As these rates of product usage have increased, so too have average member loan and savings balances. The average member relationship, including all share and non-member business loan balances, was over $17,000 as of March 31st.
By any measure – originations and balances, market share, membership growth, or member product usage – more consumers are choosing to do business with credit unions.
The Financials Show Determination As Well As Adaptation
Higher loan balances in the first quarter led to higher interest income from loans, which was only slightly offset by lower income from investments. Non-interest income was also higher due primarily to greater member transaction volume in mortgages, credit cards, and debit cards.
Success in credit unions’ core business of growing member relationships resulted in total revenue rising 6.5% versus the first quarter of 2014 — an impressive number considering that interest rates have not moved much over the past year.
Operating expenses were well managed over this period, with the operating expense ratio increasing only four basis points over the past year to 3.08%. With revenue rising faster than expenses, net income was slightly higher in March than a year ago while the return on assets stayed flat over the same timeframe.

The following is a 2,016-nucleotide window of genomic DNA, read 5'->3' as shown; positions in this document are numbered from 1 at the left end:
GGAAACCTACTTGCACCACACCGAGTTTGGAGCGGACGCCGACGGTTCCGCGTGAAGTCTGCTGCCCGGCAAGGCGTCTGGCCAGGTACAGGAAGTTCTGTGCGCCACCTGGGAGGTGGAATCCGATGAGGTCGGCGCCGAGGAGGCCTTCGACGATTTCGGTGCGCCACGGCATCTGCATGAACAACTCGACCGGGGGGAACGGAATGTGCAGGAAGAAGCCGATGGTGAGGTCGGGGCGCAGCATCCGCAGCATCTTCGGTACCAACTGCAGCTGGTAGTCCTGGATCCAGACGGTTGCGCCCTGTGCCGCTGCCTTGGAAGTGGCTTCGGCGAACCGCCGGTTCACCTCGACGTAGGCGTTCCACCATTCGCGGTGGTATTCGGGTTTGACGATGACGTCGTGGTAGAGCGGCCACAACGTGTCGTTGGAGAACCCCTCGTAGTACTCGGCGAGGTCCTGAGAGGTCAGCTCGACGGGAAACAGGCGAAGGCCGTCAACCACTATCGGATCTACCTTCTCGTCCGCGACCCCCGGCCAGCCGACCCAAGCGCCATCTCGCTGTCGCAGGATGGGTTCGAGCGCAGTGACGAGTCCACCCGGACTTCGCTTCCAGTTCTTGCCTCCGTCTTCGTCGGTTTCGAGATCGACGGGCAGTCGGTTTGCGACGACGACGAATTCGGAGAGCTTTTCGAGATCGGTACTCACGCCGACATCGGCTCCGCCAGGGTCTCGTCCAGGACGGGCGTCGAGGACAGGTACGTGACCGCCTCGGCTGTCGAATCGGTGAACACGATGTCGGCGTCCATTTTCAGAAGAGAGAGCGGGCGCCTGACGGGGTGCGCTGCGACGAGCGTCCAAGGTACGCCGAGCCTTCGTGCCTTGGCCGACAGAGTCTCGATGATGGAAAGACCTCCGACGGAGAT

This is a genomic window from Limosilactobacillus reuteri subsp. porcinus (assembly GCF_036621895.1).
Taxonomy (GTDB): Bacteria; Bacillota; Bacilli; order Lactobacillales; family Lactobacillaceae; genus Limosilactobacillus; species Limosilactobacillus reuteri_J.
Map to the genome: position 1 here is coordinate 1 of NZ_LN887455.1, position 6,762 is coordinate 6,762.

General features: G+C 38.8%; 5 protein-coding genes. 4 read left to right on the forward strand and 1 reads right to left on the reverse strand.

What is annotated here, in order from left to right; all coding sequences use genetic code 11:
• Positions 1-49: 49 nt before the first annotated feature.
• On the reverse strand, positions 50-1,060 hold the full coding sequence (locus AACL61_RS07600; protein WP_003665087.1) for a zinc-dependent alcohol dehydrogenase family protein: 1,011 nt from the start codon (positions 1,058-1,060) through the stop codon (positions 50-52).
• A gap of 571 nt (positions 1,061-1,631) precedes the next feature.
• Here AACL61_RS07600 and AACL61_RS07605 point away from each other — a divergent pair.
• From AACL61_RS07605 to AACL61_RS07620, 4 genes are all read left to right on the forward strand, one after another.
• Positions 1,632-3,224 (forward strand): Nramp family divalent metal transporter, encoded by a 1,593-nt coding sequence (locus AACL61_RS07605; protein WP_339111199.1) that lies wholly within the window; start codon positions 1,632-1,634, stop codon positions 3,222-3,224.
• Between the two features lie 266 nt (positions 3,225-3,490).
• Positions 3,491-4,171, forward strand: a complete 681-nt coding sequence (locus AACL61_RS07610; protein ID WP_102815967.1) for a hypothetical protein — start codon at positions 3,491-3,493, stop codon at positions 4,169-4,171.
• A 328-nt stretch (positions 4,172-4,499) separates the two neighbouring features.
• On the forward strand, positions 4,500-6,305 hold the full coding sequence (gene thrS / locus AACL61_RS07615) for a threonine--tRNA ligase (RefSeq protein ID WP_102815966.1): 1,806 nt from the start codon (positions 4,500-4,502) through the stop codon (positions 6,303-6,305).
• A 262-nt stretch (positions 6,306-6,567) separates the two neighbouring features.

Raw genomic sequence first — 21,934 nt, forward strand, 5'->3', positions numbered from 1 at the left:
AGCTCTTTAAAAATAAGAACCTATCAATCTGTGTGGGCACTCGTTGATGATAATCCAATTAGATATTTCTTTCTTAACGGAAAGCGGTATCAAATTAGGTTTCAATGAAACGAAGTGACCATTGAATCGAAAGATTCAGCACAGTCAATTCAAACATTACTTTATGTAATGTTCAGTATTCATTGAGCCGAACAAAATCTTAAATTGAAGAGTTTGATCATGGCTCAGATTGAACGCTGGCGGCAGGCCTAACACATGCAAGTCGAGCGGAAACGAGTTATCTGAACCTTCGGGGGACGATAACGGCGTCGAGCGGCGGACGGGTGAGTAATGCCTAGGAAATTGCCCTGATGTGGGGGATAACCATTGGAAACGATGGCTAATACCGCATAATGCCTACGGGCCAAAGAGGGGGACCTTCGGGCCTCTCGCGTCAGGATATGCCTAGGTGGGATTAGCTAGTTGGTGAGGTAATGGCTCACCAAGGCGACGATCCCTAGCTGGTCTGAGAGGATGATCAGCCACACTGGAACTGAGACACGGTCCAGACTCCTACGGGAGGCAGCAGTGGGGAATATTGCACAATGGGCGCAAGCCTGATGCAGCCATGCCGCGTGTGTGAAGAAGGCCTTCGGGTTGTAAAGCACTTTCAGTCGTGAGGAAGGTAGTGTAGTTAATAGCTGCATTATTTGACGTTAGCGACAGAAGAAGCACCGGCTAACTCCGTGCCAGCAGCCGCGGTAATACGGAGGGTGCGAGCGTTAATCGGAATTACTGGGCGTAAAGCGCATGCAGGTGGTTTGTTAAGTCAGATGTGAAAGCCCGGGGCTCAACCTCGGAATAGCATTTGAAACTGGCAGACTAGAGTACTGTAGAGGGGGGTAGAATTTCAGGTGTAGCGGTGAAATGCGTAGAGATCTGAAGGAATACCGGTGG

As the source of credit union capital, higher net income helped push the industry’s total capital past $132 billion. This translated to an 11.4% total capital to assets ratio and a 10.8% net worth ratio as of first quarter — strong results that are both post-recession highs.
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Adding Fuel To The Fire
For credit unions, the conundrum of where to apply any extra revenue is always an easy decision: reinvest it in a way that matters most to the membership.
For many credit unions, this may include direct rate savings, educational support, philanthropy, or even membership dividends. But it should also include resources to be used in advocating for the cooperative model, so that even more borrowers may benefit more dramatically from this for-profit banking alternative.
Strong financial results continue to demonstrate the lack of need for additional regulatory hurdles that would hinder — not enhance — member service and value. This ever more obvious fact prompted credit unions, CUSOs, leagues, associations, state regulators, and even members to comment in larger numbers regarding NCUA’s second proposed risk-based capital rule.
Over 2,100 comments were received in total, with most positioned strongly against the rule and many urging that it be dropped entirely.
As of March 31st, NCUA’s own data showed that 91% of credit unions were a CAMEL 1 or 2 and only 12 had fallen below the 10% well capitalized level. An industry which has consistently demonstrated leadership not only in capital but also in meeting consumer needs certainly does not need a model determined by bureaucrats in Washington telling it how to manage its business.
If the first quarter is any indication, regulators and members alike can expect record value to be driven by credit unions into their respective communities this year, regardless of what the economic future may hold.